16:07 CEST    147km/34.5km to go
Cancellara is now in last wheel in the peloton, but is looking for his team car. He likes the white jersey, but wants yellow. It's just out of reach at the moment, as he'll need a good attack to get the 1'02 back on Zabriskie. And the arriere of the peloton is no place to make that attack.

16:09 CEST    148.5km/33km to go
Roberts and Knaven are now in front, continuing to work hard. Mengin is also up there for FDJ.

Lance is chatting to his henchman-in-chief, George Hincapie.

Andreas Klöden was also caught up in that fall earlier, but is back in the bunch.

16:11 CEST    150.5km/31km to go
The four leaders are approaching the last sprint of the day at Chateau-Guibert. Bodrogi should take it, as he's the best placed on GC. He moves towards the front.

16:13 CEST   
The break speeds past crowds of green-hand waving people, and it is indeed Laszlo Bodrogi who crosses the line first to take the 6 points/6 seconds. Calzati and Canada are second and third.

16:15 CEST    151.5km/30km to go
The peloton passes the sprint line in Chateau Guibert some 1'30 behind the leaders. The break starts to work a bit harder now.

16:18 CEST   
According to CSC's Bobby Julich, his teammate David Zabriskie is going to have a great future in cycling. "As far as I can see, Dave's it," he told Team-csc.com. "There's no one else that's impressed me in the European scene. He's the future of American cycling. I'm glad he's on my team and I can show him my experience. I can show him how he can avoid my mistakes. I'm looking forward to racing with him until I'm put out to pasture."

16:21 CEST    156.5km/25km to go
25 clicks to go and this four man break with Bodrogi, Calzati, Cañada, and Voeckler is fighting for survival, just a bit over a minute ahead of the peloton. They've been out there for a good 140 km now.

16:25 CEST    159.5km/22km to go
Bodrogi, arms straight, on the drops, is almost out of the virtual maillot jaune. He started the day with a 59 second deficit to Dave Zabriskie, and even though he's picked up 12 bonus seconds en route, his lead on the road is exactly a minute. Once it gets to 47 seconds, he's out of the virtual yellow.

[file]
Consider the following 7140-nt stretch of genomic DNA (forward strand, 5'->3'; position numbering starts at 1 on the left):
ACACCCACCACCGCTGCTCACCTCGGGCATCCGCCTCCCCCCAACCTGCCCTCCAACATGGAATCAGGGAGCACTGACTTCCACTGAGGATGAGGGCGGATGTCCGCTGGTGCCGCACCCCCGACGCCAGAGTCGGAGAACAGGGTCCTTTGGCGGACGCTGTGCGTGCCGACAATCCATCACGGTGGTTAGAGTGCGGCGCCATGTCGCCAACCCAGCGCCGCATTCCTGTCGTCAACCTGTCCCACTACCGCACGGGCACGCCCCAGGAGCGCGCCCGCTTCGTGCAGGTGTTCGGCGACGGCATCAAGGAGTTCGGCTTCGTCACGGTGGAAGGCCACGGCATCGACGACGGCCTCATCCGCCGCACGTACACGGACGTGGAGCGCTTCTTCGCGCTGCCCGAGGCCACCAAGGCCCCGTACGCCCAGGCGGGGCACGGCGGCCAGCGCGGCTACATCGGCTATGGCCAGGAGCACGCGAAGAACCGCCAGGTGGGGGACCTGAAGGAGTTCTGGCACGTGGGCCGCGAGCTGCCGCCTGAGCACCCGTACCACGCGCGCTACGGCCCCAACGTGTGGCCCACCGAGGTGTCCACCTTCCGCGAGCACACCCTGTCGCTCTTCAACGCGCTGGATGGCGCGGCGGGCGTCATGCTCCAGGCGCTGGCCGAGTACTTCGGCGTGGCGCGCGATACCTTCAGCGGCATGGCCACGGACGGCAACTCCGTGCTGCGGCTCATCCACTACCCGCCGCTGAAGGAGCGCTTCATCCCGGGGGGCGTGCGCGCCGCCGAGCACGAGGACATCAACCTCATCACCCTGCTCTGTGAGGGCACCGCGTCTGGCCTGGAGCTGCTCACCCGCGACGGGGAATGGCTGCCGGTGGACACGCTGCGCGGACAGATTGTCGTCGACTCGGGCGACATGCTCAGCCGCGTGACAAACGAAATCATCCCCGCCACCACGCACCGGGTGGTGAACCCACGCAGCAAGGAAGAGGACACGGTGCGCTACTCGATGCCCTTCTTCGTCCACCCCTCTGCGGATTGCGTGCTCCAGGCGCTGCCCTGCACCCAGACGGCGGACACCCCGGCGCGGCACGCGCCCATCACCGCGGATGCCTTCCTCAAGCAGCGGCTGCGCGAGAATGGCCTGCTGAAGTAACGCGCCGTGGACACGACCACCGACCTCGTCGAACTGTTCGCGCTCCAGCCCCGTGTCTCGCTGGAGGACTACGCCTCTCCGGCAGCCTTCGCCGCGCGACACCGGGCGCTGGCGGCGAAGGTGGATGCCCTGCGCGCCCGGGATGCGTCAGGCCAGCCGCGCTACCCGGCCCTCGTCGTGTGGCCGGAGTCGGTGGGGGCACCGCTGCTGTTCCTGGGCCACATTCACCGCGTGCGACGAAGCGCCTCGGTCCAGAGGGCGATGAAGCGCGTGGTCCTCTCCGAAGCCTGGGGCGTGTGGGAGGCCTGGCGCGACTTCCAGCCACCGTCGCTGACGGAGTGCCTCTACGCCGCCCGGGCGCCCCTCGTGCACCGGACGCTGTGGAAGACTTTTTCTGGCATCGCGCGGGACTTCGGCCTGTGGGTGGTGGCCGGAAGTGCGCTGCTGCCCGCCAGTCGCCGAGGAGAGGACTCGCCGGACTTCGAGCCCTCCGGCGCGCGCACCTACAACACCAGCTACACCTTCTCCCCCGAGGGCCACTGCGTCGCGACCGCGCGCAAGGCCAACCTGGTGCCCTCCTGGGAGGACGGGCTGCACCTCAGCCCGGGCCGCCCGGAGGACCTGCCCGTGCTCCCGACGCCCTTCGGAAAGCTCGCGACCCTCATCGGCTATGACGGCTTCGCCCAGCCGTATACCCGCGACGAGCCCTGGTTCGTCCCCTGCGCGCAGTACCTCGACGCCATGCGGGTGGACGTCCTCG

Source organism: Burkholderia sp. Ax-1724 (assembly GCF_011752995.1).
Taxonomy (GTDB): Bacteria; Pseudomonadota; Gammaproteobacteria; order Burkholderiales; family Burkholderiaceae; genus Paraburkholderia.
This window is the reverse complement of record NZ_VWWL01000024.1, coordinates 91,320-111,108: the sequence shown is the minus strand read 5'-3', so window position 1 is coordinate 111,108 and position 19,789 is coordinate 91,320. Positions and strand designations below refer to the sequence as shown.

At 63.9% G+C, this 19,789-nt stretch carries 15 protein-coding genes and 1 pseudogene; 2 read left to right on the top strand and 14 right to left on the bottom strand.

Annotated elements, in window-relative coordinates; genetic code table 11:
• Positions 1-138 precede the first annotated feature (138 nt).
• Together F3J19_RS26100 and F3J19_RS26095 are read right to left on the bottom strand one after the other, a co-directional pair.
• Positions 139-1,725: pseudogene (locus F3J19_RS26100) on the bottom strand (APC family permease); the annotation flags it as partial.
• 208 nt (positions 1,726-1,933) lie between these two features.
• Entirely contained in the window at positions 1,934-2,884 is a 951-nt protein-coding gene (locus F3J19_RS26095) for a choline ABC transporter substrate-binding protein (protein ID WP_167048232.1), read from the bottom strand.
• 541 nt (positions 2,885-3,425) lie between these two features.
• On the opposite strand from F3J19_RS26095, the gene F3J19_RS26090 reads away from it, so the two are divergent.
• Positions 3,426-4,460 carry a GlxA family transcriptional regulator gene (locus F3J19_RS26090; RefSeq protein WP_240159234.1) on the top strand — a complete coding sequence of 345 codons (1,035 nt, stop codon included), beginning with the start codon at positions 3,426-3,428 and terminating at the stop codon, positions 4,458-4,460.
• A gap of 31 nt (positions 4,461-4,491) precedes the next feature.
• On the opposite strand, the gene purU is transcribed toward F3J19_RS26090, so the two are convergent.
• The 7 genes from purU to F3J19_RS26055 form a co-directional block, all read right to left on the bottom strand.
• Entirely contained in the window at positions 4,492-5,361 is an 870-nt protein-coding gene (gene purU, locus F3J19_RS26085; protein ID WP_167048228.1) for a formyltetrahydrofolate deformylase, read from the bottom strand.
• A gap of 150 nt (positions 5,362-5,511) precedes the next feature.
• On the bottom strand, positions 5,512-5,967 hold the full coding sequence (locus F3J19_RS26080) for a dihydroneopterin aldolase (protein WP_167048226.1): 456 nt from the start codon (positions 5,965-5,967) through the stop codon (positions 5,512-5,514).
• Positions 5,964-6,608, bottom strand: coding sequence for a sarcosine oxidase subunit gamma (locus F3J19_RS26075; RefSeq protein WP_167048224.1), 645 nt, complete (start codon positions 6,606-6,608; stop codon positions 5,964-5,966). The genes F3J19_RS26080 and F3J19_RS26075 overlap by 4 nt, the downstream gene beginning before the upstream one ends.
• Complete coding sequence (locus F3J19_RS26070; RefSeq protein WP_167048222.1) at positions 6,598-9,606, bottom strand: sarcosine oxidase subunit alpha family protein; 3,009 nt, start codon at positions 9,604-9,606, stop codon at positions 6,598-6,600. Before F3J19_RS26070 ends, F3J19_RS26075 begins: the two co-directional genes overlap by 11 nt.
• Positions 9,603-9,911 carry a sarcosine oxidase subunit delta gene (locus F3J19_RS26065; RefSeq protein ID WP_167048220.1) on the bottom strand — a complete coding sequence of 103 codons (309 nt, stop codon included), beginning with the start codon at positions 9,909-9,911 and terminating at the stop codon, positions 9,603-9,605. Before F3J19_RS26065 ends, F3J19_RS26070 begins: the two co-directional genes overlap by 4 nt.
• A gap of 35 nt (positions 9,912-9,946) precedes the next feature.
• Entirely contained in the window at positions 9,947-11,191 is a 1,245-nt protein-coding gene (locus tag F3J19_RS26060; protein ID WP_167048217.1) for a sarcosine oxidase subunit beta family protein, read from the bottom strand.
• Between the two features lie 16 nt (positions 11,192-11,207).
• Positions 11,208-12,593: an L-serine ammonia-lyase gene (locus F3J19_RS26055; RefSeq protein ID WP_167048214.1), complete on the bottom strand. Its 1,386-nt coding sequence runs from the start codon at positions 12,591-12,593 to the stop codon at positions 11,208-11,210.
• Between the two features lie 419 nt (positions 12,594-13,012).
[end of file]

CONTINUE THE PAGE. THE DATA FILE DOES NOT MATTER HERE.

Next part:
It's still FDJ, Quick.Step, Davitamon, and CSC chasing. That's a fairly strong force.

16:26 CEST    160.5km/21km to go
The leaders ride through Bournezeau with really massive crowds cheering them on, but have only 39 seconds of their once 4'30 lead.

16:27 CEST    161.5km/20km to go
There is a Cat. 4 climb today: Côte du lac de la Vouraie with 16.5 km to go. The break will want to stay away until then!

16:29 CEST    162.5km/19km to go
The leaders start to climb a bit as the peloton goes under 20 km to go, working at a solid tempo. 26 seconds is the gap and the break doesn't look like surviving until the climb.

16:31 CEST    163.5km/18km to go
Does any one of these four have the legs to attack for the mountain points? Yes. Calzati accelerates, but the others are right on him, painfully. Calzati keeps working. They take a short descent and then will start the climb.

16:31 CEST   
Voeckler rides in front, looks back and sees the peloton still sufficiently far back. 1 km of climbing, then someone will get the mountains jersey for tomorrow.

16:33 CEST    165km/16.5km to go
Canada sits back and then accelerates hard, but Calzati reacts with Voeckler on his wheel. Canada stays clear then Voeckler goes after him. The Frenchman catches him before the top and goes for the points. He gets them, and the mountains jersey. Canada second.

16:34 CEST   
The peloton crosses the summit of the climb led by Mengin, 45 seconds back.

16:34 CEST   
Calzati was third on the climb.

Bodrogi is now caught by the bunch.

16:36 CEST    167.5km/14km to go
The three remaining leaders, Calzati, Voeckler, and Canada, are back together again with a 30 second lead over the peloton.

Cofidis is now helping the chase.

16:37 CEST    168.5km/13km to go
The leaders have done well to stay away up until this point, given the strength of the chase behind. But their lead is not quite enough.

FDJ, Cofidis, Davitamon, Quick.Step are all working. Vinokourov is still up there, always alone.

16:39 CEST    169.5km/12km to go
12 km to go and Calzati, Cañada and Voeckler are working hard, half a minute ahead of the peloton. It's a warm, sunny afternoon and it's been a tough day in the saddle. The sprinters' teams have a bit of work to do yet.

16:40 CEST    170.5km/11km to go
25 seconds and the leaders are losing ground, slowly. Francaise des Jeux is doing much of the chasing work. Zabriskie is still well placed in the top 20. There are a lot of corners in the finale.

16:41 CEST    171.5km/10km to go
A race director's car and the Mavic neutral service drive past the break at 10 km to go, with the bunch just 20 seconds behind. That's a big ask.